She said to go depth,
find my place in the deep of things,
travel down, down to the canyon bottom,
feel those granite walls, majestic, decorated in scraps of life,
and the smaller sky, swimming among the clouds,
covering me in my hidden abode.
There in that secret place,
find the windy arms to hold me
and the lanky sentinel trees to attend me
and the relentless river to laugh with me,
the green, gray, brown, black,
the smooth, flecked, dotted, rough, decaying,
branched, flat, spreading, creeping,
blooming, hungry, simple, burrowing,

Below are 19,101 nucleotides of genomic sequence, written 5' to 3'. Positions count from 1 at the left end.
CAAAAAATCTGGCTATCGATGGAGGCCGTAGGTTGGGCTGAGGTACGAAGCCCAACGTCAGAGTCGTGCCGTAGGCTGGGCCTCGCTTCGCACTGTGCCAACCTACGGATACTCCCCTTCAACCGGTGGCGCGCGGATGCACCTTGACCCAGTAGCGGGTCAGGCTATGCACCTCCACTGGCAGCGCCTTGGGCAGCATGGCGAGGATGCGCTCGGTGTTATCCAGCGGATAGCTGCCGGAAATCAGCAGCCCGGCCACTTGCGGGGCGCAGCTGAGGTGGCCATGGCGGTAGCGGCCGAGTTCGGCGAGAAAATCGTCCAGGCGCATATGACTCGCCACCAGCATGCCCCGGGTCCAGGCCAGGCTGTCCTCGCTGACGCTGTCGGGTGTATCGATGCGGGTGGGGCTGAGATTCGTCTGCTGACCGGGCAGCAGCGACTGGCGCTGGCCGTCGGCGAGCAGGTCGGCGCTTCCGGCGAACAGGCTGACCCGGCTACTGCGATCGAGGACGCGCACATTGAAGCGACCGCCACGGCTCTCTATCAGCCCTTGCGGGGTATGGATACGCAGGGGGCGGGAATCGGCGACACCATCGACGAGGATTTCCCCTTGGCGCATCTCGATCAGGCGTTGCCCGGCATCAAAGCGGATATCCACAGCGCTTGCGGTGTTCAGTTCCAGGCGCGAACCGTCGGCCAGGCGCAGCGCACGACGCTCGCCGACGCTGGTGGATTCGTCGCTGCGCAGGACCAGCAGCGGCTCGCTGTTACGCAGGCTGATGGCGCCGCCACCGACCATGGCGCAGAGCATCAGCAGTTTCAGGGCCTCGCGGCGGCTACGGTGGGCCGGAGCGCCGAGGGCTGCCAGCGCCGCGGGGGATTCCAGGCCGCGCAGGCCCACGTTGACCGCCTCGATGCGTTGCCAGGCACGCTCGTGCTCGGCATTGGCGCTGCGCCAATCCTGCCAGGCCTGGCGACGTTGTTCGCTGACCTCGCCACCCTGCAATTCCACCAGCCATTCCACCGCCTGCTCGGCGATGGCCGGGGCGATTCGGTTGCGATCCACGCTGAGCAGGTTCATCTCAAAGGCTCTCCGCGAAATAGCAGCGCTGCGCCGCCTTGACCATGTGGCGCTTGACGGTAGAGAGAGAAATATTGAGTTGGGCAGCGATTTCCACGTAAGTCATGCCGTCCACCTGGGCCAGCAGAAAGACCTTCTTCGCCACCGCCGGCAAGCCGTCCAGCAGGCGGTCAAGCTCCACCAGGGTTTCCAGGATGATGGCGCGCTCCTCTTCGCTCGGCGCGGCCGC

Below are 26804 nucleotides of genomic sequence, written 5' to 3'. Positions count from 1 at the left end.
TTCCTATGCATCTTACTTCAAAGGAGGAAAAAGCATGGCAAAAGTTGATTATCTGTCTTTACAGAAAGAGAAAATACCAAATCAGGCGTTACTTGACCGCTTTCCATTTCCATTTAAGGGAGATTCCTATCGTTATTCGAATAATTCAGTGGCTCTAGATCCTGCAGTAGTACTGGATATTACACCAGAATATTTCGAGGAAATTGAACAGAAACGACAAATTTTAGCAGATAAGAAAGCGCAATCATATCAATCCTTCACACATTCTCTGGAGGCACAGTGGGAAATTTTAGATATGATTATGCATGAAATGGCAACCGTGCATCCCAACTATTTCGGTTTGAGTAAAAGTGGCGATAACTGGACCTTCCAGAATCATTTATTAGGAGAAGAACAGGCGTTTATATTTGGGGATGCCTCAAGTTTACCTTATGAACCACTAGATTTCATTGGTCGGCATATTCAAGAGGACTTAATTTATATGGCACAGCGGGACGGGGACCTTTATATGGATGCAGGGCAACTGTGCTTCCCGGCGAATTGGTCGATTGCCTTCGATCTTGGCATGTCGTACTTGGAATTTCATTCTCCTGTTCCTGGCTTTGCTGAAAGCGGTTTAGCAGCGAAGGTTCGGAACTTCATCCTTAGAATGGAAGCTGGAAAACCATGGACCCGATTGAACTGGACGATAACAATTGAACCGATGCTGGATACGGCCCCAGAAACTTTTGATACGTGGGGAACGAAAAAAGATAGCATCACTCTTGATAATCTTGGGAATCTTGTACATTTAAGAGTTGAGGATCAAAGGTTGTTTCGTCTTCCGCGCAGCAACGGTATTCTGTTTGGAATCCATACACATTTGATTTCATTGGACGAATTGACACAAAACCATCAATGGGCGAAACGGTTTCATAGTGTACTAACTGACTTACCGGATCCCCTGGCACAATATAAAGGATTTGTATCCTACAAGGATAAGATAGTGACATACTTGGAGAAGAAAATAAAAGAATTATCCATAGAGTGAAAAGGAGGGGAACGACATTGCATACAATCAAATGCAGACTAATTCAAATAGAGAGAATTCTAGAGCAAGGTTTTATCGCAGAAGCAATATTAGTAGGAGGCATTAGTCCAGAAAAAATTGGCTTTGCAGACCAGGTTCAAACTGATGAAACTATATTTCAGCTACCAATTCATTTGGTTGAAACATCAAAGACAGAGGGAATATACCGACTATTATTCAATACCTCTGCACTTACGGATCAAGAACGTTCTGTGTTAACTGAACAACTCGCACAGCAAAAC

chirping, mating, growing, calling beings
stirring me to the core of this moment,
calling out Life as it really is,
calling me to the essence of myself and this planet:
Life always seeking to break through, to connect,
to hold in mutuality.
See, this Love Dog crying to find my place
already has a place with a million beings
here to receive me.
I have a place with them
and this moment and the next
to learn — oh, let me learn, please, I beg
of my heart and God and every power that
can help me in this task —
to learn how to receive them.
Thank you to Laura Sewall, “The Skill of Ecological Perception,” Ecopsychology: Restoring the Earth, Healing the Mind, Ed. T. Roszak, M. Gomes, and A.D. Kanner, Sierra Club Books, San Francisco, 1995, and to Rumi (“Love Dogs”) for inspiration.